How To Make Banana Jam

I learned how to make banana jam years ago.  Bananas were marked down at the grocery store because they were getting spots. I was certain I would use them all before they turned and I didn’t.  I really hate to see anything go to waste so I found a recipe that taught me how to make banana jam.  Making jam isn’t difficult.  There are several different ways you can make jam to store for the long term.  You can freeze it.  You can water bath can it. You can pressure can it. How you make the jam depends on the recipe you follow and the ingredients that you use.  Some jam recipes require that you add pectin (powder or liquid) to help it set.  If you don’t use pectin when it calls for it, your jelly or jam will be more like sauce.

My preferred method of making jam is to water bath can it.  If you make freezer jam and you lose power, your jam will defrost and go bad. Using a pressure canner to pressure can foods isn’t something I enjoy. If you don’t do it correctly, it can blow up. I learned how to water bath can about twenty years ago and it’s a method I feel comfortable with by now. My grandmother (and mother) used to make jam and jelly and pour paraffin wax over the top to seal it and keep out bacteria. This method isn’t recommended any longer because it doesn’t work as well as canning to keep it free of bacteria.

How to make banana jam

How to make banana jam


4.9 from 13 reviews

How To Make Banana Jam
Recipe type: Canning
  • 2 cups of mashed bananas (about 5 small)
  • 2 cups sugar
  • 2 tablespoons of lime or lemon juice
  1. Fill the water bath canner with water and bring to a boil.
  2. Wash the jars, rings, and lids.
  3. Fill the jars with very hot water to sterilize.
  4. Put all the ingredients in a pan and stir occasionally.
  5. Let the jam boil for 5 minutes.
  6. Ladle the jam into the jam jars. Leave ⅛ inch head space (clear space) at top.
  7. Wipe the rim of the jar to make sure it’s clean.
  8. Put the lids and rings on.
  9. Using the jar lifter, lower the jars into the boiling water & process for 10 minutes.
  10. Remove from the water bath canner using the jar lifter and allow to cool completely on a towel on the counter.

Once your jars are completely cool, you will need to check to see if they sealed.  If you press down on the top of the jar lid and the lid has no give up and down, the jar has sealed.  If the jar lid is slightly raised or you hear a pop when you press the lid down, it has not sealed.  Jars that have not sealed must be refrigerated.  Jars that have sealed are shelf stable and can be stored in the pantry.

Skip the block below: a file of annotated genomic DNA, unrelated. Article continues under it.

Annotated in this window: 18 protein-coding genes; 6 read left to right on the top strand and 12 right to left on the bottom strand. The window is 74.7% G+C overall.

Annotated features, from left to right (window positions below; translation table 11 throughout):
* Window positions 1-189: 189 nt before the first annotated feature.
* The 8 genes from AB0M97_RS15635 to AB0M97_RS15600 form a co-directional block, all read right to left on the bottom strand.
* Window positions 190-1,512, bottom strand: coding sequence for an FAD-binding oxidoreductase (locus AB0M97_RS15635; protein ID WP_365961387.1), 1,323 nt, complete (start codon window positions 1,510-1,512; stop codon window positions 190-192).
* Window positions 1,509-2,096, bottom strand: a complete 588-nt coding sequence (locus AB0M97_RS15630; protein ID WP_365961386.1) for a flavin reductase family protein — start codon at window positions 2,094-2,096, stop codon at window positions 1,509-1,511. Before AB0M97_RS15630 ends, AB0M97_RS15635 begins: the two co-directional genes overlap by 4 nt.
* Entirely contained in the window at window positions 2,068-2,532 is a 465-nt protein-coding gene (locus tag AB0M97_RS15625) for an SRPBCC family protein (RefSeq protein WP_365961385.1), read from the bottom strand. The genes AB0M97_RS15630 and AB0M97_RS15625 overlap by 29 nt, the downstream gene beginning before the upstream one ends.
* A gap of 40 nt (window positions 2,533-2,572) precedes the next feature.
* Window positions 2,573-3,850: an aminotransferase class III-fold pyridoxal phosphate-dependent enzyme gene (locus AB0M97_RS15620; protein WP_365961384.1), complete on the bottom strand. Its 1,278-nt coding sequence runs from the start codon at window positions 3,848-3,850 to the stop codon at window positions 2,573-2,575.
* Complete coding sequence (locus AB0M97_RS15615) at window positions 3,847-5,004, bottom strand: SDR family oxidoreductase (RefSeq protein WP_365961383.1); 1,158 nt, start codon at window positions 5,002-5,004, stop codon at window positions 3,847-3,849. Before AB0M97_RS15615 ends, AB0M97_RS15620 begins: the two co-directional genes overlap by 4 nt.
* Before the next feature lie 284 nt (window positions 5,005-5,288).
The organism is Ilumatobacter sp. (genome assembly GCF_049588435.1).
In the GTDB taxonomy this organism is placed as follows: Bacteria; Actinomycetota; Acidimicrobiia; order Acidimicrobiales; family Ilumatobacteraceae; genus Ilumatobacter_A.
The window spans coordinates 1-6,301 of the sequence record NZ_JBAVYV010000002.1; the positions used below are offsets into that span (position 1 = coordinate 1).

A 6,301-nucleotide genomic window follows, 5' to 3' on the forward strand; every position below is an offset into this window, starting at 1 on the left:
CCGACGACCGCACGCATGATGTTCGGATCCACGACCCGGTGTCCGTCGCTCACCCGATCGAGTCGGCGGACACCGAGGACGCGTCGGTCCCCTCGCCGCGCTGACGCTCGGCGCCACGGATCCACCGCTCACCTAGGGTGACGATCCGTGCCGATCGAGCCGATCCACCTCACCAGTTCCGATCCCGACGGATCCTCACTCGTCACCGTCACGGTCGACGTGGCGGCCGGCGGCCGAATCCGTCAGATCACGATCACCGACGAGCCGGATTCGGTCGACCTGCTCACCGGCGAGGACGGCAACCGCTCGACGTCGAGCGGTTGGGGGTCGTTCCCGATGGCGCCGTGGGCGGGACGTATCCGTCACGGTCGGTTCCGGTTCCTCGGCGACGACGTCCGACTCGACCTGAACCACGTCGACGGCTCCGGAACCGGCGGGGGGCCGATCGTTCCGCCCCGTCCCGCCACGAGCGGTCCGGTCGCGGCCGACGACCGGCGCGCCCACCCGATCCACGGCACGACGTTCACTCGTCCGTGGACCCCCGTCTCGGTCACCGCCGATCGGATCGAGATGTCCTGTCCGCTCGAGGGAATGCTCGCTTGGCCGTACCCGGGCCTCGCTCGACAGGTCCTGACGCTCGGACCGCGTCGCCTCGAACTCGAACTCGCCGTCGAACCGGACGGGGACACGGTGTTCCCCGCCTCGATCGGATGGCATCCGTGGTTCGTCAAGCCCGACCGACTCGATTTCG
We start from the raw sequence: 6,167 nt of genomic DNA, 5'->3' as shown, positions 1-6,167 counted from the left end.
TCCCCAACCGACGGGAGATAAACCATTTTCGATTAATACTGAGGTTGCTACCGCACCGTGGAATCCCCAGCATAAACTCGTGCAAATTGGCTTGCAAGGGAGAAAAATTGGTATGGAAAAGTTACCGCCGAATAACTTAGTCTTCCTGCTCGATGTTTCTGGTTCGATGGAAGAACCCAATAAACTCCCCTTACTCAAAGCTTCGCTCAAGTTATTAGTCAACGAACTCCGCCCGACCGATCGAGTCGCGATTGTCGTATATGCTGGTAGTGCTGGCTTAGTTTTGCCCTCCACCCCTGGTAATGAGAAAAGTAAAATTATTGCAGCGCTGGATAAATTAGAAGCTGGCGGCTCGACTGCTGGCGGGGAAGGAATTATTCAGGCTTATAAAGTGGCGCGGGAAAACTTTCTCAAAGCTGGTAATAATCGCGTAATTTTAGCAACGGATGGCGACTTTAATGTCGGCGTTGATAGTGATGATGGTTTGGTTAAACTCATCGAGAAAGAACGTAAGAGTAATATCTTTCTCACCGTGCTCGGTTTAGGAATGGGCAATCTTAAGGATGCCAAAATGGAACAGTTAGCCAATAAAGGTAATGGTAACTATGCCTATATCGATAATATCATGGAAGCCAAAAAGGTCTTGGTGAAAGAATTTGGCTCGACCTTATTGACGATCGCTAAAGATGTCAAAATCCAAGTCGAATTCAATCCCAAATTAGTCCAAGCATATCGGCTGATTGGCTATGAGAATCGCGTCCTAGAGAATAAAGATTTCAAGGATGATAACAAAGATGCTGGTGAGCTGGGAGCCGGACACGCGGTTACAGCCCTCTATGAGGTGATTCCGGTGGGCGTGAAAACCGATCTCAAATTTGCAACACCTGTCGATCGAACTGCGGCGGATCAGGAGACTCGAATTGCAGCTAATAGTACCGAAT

How to make banana jam

If you enjoy making your own jam, try this delicious strawberry jam recipe next.

I have also linked up to ProBlogger’s Group Writing Project – Write a How To Post.

About Ellen Christian

Ellen is a busy mom of two teenagers who left the corporate world in 2008 to focus on a more eco-friendly life. She lives in rural Vermont where she juggles family, two blogs and a career in social media.


  1. I didn’t even know there was such a thing as Banana Jam but it sounds yummy!

  2. I never knew bananas could be turned into jam. Very cool, sounds refreshing, especially on warm summer mornings. 

  3. omg looks yummy! I can’t wait to try this!

  4. Years ago, my grandmother and mom would make Banana jams, the traditional way. I think it involved some boiling, straining and then again further boiling till the jam reaches a thick consistency. The colour would turn a deep red somewhere along the way with no added food colours – The process was too lengthy and required lots of stirring around. Your post reminded me of those good old days. I might even try it out some day.

    But I love your version too. Sounds really fresh and simple too.

  5. I had no idea you could do this with bananas, thanks for sharing Ellen. Banana Jam looks like something even I could make :)

  6. I found your site from the Problogger group writing project.

    I’ve never heard of banana jam, but that sounds (and looks) amazing! My kids can’t get enough bananas as it is.

  7. I’ve never thought of making banana jam. I usually make banana bread with my elderly bananas, but this would be a great new idea to try.

    • ‘Elderly bananas’ ha ha ha.    One time mine were SO gone, so black that I gave up and tossed them in the freezer.  When I thawed them, they had ‘turned’ as me Mum would’ve said, so much that they rather poured out of the peel and I wondered about a banana liqueur!    They made the very best banana bread I’ve ever made!  Now I’m thinking that a touch of this jam on arm banana bread————–hmmmmm.

  8. Oh yum!  I would love this!

  9. This would be amazing for peanut butter & banana sandwiches! Awesome idea!

  10. I’ve never heard of banana jam, but it looks great! I think it’d be perfect instead of jelly on pb&js for the kids.

    I’ve added this page to my StumbleUpon! :)